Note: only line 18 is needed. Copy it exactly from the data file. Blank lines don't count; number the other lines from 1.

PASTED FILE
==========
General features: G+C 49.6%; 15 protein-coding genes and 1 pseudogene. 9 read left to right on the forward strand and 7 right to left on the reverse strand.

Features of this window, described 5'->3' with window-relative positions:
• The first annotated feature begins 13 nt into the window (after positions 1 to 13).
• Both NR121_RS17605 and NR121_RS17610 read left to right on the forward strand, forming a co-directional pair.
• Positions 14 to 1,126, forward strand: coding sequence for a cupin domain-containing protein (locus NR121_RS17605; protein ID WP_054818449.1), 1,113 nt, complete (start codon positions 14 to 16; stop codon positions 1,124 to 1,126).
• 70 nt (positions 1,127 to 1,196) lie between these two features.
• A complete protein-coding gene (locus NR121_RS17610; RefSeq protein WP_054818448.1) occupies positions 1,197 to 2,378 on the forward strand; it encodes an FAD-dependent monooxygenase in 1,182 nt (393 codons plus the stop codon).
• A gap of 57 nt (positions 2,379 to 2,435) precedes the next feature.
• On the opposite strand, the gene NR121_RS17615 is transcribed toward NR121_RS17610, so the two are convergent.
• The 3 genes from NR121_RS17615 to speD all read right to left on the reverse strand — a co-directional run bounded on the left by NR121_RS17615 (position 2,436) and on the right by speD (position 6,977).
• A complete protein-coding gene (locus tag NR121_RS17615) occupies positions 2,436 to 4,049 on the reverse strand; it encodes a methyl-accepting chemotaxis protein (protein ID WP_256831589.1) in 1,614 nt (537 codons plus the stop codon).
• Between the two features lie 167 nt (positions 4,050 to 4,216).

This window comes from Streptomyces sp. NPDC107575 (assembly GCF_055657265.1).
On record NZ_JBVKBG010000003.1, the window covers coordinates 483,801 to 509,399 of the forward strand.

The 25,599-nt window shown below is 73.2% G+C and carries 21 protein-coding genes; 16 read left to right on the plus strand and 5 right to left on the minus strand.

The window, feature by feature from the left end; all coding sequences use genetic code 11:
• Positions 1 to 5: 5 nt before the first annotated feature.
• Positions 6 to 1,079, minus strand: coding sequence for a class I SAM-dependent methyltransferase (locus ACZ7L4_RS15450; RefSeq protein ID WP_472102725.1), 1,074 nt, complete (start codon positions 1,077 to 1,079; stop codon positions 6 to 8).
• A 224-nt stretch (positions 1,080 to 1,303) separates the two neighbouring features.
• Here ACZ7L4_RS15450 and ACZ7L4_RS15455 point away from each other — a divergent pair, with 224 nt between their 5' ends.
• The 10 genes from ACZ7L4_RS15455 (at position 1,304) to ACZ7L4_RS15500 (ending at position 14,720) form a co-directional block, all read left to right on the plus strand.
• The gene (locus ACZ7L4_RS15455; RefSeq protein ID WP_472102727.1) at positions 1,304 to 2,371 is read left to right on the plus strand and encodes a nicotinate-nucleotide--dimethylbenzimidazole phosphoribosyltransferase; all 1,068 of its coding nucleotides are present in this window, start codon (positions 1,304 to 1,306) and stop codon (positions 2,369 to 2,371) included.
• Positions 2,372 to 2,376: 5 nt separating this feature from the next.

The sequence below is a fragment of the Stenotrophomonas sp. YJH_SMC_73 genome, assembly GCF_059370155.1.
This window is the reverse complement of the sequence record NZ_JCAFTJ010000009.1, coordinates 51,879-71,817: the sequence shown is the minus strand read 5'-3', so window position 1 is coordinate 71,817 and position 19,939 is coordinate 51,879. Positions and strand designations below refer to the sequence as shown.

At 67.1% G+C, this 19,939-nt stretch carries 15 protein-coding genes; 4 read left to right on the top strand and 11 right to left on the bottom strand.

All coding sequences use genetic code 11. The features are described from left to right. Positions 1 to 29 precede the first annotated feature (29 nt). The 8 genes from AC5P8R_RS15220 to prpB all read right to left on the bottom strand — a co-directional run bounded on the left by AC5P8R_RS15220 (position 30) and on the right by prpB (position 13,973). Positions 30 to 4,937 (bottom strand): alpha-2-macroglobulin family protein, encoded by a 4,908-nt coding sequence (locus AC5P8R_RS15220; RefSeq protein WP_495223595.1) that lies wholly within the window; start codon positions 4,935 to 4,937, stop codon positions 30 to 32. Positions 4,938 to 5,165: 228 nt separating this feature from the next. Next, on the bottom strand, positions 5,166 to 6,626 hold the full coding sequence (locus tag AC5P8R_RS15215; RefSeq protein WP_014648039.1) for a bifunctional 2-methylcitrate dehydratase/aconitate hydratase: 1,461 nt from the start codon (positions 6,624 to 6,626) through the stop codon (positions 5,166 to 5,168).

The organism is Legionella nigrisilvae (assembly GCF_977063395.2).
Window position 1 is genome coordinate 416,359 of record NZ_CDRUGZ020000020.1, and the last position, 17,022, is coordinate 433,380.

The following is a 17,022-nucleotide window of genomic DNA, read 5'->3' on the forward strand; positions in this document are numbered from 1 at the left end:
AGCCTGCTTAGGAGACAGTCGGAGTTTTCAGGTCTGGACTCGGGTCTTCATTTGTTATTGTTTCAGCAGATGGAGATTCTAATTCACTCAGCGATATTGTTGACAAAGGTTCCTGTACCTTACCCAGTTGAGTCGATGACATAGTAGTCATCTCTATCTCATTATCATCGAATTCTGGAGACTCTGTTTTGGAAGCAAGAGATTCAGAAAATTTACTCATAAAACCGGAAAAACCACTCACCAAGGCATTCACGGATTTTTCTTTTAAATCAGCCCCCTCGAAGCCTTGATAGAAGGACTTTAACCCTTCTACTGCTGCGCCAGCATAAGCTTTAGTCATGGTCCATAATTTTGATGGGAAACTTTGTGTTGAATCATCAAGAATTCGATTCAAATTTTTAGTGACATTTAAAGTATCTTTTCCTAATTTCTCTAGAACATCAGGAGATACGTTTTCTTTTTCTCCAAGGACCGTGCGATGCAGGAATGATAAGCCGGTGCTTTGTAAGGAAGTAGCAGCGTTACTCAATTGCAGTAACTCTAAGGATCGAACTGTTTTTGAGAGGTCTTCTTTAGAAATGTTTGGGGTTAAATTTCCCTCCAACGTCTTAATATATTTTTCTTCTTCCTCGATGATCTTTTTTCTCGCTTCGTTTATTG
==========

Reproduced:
• Positions 6 to 1,079, minus strand: coding sequence for a class I SAM-dependent methyltransferase (locus ACZ7L4_RS15450; RefSeq protein ID WP_472102725.1), 1,074 nt, complete (start codon positions 1,077 to 1,079; stop codon positions 6 to 8).